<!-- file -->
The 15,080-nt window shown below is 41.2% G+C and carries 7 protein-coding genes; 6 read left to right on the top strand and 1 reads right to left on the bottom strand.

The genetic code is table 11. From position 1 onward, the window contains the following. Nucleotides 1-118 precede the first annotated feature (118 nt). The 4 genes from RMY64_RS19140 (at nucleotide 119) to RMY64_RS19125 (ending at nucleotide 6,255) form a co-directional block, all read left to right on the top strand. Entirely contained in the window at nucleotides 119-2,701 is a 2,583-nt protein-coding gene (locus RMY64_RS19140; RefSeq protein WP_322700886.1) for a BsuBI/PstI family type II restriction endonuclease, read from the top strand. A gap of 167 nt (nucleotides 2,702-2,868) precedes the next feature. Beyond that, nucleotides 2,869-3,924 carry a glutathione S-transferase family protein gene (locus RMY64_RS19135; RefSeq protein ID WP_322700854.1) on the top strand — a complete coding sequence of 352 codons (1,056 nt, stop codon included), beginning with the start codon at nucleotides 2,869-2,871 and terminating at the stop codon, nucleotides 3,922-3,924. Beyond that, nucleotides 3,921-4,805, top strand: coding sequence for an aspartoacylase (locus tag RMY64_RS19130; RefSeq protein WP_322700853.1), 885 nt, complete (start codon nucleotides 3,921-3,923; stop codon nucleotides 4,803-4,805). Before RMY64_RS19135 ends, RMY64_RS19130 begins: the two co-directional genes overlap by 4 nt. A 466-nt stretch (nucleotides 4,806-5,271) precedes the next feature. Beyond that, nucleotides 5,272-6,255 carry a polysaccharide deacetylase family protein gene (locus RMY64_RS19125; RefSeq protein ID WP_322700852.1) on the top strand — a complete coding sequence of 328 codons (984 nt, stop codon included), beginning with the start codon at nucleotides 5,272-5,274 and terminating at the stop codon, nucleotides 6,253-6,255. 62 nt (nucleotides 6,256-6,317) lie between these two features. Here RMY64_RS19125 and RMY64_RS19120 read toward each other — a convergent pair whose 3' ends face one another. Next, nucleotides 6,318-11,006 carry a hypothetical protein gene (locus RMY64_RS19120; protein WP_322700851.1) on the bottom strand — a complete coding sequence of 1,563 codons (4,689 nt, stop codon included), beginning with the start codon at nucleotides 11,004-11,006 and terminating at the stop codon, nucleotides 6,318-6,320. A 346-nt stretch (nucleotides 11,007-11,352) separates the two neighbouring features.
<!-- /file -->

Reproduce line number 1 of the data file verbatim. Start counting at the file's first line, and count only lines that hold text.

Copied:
The 15,080-nt window shown below is 41.2% G+C and carries 7 protein-coding genes; 6 read left to right on the top strand and 1 reads right to left on the bottom strand.